Hamdan said a social priority must be to give construction jobs to those who lost homes and became unemployed – especially in the bombed-out Shiite suburbs of south Beirut – in order to build a better Lebanon.

“Despite all the dangers, if we get a political consensus there is hope we will be able to build a better way of life in the more underdeveloped areas,” in the south and the capital’s suburbs, he said.

No political price for trade pact with US: UAE

DUBAI (AFP) – The United Arab Emirates “will not pay a political price” for concluding a free trade agreement with the United States, the U.A.E.’s vice president and ruler of Dubai said in remarks published recently.

“The U.A.E. will not pay a political price for any trade deals with the United States or others,” Sheikh Mohammad bin Rashed al-Maktoum said in an interview with the Saudi daily Asharq Al-Awsat also carried in local newspapers.

He was responding to a question on purported U.S. preconditions for signing a free trade pact with the U.A.E., namely amending labor laws and allowing the formation of political groupings. Press reports during the latest round of U.S.-U.A.E. talks on a free trade pact, which took place in the Emirati capital Abu Dhabi, said Washington has made a deal contingent on amending the labor law and establishing labor organizations in the U.A.E.

Unions are banned in the U.A.E. and a minimum wage exists only for the oil-rich Gulf country’s own citizens.

The U.A.E. has a population of over four million, of whom less than 20 percent are nationals, and foreigners make up the vast majority of the workforce.

South Asians account for around half of the population.

Strikes and walkouts by Asian laborers demanding back pay or better living conditions have become frequent in Dubai, and international rights activists have been pressing for more rights for blue-collar workers.

Sheikh Mohammad, who also serves as U.A.E. prime minister, said the solution to the demographic imbalance in the country would not come quickly and should be two-pronged.

One is the entry of more Emirati citizens into the workforce, he said, adding that some 400,000 nationals would enter the job market in the next decade.

The second is the restructuring of the Emirati economy, which is in transition between being a traditional economy relying on an unskilled workforce to becoming a technology-based economy relying on skilled workers.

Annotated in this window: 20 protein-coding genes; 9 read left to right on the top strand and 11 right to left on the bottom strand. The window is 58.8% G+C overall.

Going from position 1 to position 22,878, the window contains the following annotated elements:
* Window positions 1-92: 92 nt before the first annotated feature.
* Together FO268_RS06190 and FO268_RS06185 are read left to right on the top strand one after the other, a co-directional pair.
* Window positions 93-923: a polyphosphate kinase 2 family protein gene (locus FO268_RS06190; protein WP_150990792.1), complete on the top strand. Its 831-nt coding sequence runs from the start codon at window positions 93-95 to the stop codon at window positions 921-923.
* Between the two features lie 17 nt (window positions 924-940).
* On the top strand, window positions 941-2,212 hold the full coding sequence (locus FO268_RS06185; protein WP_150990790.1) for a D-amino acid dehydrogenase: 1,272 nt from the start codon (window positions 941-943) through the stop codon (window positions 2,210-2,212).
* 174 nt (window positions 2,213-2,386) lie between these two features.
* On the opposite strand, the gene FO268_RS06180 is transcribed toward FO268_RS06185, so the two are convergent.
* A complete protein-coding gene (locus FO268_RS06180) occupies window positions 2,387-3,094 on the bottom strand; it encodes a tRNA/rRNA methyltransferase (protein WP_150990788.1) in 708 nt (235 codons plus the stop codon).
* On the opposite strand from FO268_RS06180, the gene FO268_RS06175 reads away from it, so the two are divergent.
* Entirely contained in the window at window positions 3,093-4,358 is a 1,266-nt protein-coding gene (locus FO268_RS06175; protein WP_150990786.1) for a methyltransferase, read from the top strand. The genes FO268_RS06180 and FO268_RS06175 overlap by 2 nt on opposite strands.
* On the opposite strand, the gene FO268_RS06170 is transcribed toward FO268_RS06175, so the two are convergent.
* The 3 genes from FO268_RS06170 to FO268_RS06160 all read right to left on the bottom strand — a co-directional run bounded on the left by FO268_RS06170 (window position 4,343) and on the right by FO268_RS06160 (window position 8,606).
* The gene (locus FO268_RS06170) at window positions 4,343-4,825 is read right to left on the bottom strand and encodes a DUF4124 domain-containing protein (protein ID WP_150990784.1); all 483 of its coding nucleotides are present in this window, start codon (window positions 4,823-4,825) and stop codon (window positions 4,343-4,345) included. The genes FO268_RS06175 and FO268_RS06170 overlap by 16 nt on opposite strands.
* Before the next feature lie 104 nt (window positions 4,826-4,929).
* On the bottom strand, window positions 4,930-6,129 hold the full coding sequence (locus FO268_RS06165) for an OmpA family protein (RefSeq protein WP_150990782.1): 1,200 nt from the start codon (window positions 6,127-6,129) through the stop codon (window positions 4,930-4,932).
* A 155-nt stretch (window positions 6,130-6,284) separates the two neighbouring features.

The U.A.E. is stepping up “efforts to prepare and train our sons and daughters, who will be an elite over whom private sector firms will compete,” said Sheikh Mohammad, the driving force behind the rapid transformation of U.A.E. member Dubai into a thriving business and tourism hub.

Iraq oil production rises 15 percent in southern fields

BASRA, Iraq (AFP) – Crude oil production in southern Iraq has reached 1.95 million barrels a day (bpd), a 15-percent rise over the average output of the past 10 months, the Southern Oil Company director has said.

“Production levels [have] reached 1.95 million bpd,” Jabbar al-Luwaibi told reporters. “Average production over the last 10 months has been 1.7 million bpd,” he added.

On May 23, then interim oil minister Hashem al-Hashemi said Iraq’s total oil production for the northern and southern fields reached 2.1 mpd in April, the highest level since the 2003 fall of the old regime.

An average of 1.62 mpd was exported in April, or the equivalent of the average daily exports in 2002, according to Hashemi.

Iraq’s oil sector has been hobbled by ageing infrastructure, a decade of international sanctions under Saddam Hussein, and a relentless campaign of sabotage against pipelines.

The country also loses huge amounts of money in corruption and because of smuggling rings in the oil industry.